Barefoot Running, Health, Sports

Naked running

Are your feet ready? Take your running to the next level. Reduce injuries, or are you simply tired of spending €120+ for shoes? Then it’s time to consider barefoot running.

Why Barefoot?

Getting Started

To start barefoot running, take it slow. Running indoors on a treadmill is best, as the surface is flat and free from debris. If you want to run outside, consider investing in “barefoot” shoes that allow your foot and toes free movement, while protecting your feet from harm. Check out Vibram Five Fingers, and Christopher McDougall’s TED talk for more inspiration. Begin with 20 to 30 minute light runs a few times per week, and gradually increase the length, duration and intensity of your barefoot run until you reach your pre-barefoot equivalents. By easing into

Your body is a result of millions of years of evolution – so why do we cram our feet in shoes that restrict motion and force our body away from our natural movements? Who knows, but now you can take a step in the right direction and rid yourself of restrictive running shoes and go “naked.” It all boils down to the fact that humans run much differently in bare feet, and it has an effect on our bodies. Because of the cushioning offered by running shoes, most runners land on their heels – which sends a shock up the heel and into the leg. When you run barefoot you tent to land on the ball of your foot or flat-footed, which results in a much lower shock to the body (0.5 times body weight vs. 1.5 times in shoes). As a result, barefoot running has been linked to a lower risk of injury to the ankle and lower leg. Additionally, tests have shown that you use about 4% less energy when running barefoot.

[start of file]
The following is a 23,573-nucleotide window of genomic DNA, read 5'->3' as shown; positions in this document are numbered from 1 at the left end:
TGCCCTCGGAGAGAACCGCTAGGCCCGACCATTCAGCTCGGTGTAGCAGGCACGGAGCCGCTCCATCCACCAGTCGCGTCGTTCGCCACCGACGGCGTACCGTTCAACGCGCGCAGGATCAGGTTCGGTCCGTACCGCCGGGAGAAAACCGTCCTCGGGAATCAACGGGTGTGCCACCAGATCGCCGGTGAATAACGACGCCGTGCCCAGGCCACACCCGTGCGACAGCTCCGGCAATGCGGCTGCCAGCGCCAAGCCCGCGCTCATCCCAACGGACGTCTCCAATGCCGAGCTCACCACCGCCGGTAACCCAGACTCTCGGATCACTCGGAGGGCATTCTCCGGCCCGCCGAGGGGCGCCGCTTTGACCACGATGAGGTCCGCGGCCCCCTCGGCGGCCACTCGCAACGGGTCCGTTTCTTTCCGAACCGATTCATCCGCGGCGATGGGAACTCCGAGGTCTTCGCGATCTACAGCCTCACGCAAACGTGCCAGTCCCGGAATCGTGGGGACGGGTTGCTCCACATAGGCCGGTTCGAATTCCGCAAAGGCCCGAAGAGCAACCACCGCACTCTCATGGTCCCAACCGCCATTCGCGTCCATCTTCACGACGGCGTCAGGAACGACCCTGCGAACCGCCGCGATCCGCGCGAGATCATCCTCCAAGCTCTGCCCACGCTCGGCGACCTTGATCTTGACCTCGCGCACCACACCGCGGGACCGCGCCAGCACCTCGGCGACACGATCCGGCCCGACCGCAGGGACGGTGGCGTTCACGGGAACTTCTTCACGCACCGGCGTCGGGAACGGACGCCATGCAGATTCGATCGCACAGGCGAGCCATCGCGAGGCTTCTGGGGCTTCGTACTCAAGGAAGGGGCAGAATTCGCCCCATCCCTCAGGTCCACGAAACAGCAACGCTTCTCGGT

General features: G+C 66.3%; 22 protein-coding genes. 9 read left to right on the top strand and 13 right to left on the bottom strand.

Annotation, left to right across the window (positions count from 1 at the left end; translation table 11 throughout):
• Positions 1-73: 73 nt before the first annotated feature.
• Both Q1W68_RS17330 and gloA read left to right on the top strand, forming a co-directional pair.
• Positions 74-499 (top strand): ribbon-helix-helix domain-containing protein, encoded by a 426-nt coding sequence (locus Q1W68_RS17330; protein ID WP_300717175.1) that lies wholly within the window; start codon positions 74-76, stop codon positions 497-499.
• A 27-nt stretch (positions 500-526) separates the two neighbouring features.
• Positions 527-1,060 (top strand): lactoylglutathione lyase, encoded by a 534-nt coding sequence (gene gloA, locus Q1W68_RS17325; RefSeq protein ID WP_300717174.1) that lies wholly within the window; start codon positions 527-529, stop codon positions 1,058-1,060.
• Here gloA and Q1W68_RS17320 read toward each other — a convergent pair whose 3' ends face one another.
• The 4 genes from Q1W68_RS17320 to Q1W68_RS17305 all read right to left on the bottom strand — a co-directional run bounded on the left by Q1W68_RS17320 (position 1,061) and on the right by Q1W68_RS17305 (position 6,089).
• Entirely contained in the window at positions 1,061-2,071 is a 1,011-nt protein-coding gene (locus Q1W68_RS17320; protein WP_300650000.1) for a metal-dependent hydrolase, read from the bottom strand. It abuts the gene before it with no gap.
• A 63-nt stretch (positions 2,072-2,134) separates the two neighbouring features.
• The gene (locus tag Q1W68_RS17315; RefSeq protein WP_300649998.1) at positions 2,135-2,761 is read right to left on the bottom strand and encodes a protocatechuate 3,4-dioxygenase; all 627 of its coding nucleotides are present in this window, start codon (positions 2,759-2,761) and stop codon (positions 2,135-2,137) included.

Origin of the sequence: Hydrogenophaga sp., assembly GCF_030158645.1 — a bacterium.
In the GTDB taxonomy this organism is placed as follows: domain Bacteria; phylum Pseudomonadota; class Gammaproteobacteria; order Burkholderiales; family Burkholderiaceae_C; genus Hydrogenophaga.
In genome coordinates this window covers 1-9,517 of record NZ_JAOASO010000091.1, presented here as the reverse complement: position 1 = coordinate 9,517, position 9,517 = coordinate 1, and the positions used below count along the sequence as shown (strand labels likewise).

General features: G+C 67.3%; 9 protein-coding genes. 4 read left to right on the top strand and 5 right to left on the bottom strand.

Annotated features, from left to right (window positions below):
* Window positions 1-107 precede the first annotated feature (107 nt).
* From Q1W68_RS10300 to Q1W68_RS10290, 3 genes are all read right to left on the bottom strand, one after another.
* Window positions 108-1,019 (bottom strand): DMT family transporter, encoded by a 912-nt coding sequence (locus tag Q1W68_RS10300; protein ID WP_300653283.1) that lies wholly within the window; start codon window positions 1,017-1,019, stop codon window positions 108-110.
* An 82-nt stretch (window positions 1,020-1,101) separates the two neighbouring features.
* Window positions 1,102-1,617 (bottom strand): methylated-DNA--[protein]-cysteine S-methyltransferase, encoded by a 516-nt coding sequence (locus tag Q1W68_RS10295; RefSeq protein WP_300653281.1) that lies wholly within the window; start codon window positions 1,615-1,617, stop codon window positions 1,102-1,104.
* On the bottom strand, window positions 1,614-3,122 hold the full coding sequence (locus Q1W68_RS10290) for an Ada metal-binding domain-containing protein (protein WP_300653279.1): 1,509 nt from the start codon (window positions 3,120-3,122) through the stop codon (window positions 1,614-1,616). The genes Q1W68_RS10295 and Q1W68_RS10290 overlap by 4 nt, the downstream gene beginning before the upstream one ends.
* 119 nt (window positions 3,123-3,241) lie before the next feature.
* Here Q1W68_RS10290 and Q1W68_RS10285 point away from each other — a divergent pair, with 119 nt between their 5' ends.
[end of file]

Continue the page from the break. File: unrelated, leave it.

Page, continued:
Barefoot running you can give your body (specifically your calf muscles and feet) time to build up endurance so you avoid injury. Many barefoot converts notice faster recoveries and even an improvement in timing when they leave their shoes in the dust. At the very least, you can try something new and see what it’s like to run the way your body was intended to.

Sources:
http://www.runnersworld.com/article/0,7120,s6-240-319–6728-0,00.html http://news.sciencemag.org/sciencenow/2010/01/27-01.html?etoc

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